Russian President Dmitry Medvedev has proposed Prime Minister Vladimir Putin to run for Russian president in next year’s election, bringing an end to months of speculation over which man would run for the post.
Speaking at the annual congress of the ruling United Russia party on Saturday, Medvedev said he was ready to do “practical work in the government.”
Earlier, Putin told the congress that Medvedev should top the party’s list of candidates in parliamentary elections on December 4. The party is led by Putin and dominates parliament.
“Given the offer to head the party list and engage in party work, and given a successful run at the elections… I believe that it would be appropriate if the congress approved Vladimir Putin’s candidacy for the post of the president of Russia,” Medvedev said to a standing ovation at Moscow’s gigantic Luzhniki sports complex.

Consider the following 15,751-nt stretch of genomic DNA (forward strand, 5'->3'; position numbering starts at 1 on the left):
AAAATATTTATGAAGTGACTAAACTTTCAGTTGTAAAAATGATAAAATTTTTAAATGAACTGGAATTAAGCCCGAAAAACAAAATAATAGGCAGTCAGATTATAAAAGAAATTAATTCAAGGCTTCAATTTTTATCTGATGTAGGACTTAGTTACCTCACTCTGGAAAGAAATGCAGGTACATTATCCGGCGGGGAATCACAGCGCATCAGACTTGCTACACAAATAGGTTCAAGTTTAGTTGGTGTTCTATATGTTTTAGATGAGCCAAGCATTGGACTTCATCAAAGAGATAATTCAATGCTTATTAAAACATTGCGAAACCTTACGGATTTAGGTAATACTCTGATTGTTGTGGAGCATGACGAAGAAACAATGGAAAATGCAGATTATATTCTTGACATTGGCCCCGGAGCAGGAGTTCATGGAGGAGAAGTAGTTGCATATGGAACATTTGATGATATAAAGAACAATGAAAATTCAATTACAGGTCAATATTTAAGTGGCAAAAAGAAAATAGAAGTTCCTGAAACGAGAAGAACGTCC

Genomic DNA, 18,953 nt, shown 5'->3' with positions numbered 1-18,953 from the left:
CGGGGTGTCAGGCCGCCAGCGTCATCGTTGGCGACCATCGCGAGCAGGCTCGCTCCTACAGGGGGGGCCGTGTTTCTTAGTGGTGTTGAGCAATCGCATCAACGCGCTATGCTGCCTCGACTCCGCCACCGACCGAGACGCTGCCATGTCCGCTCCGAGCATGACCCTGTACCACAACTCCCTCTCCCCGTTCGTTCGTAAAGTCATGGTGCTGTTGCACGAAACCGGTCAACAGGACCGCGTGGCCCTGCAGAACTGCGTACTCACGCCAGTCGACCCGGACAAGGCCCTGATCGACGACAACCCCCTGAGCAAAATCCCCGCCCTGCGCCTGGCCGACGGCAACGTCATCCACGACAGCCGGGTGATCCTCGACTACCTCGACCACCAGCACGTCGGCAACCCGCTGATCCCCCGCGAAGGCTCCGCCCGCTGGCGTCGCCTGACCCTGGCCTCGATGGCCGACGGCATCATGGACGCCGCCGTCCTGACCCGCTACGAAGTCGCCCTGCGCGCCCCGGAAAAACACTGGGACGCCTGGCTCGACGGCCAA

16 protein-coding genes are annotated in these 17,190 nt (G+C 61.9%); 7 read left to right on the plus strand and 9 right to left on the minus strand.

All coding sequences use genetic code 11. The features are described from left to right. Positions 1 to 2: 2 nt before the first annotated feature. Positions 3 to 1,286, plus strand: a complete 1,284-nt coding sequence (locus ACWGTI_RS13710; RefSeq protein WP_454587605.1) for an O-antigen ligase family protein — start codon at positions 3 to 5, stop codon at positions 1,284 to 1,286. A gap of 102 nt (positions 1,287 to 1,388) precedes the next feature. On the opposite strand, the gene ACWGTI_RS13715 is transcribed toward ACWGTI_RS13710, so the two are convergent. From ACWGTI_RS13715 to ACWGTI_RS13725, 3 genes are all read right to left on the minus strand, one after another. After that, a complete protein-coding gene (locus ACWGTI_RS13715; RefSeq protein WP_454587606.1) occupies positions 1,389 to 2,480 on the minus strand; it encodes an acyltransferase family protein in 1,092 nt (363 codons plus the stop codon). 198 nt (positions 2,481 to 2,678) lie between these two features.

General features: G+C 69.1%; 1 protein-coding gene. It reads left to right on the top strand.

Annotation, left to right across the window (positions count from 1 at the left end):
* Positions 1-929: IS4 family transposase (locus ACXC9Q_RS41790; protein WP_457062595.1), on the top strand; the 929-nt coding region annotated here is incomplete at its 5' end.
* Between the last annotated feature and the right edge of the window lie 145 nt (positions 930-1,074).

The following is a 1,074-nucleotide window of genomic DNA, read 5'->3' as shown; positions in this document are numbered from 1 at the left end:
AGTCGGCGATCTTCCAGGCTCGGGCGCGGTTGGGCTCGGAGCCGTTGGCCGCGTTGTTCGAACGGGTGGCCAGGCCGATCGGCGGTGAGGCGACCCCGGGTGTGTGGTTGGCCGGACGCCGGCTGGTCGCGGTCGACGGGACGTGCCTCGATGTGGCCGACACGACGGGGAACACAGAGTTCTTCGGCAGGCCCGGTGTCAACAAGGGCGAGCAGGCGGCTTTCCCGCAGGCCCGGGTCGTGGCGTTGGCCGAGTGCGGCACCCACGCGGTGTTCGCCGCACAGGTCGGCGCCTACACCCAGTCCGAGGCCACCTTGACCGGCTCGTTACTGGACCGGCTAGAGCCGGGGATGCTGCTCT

Putin was constitutionally barred from standing for a third consecutive term in 2008 and anointed Medvedev as his successor.
“I have always been asked: when are you going to make up your mind?… I and Vladimir Vladimirovich have sometimes been asked: have you fallen out with each other?”
“What we propose to the congress is a long thought-out decision,” Medvedev said. “We were actually discussing this course of action as early as when our union was being formed.”
There had been intense speculation that Putin may seek a return to the Kremlin when elections are held in March next year. Both Putin, 58, and Medvedev, 46, have said they could stand for president, but ruled out running against each other.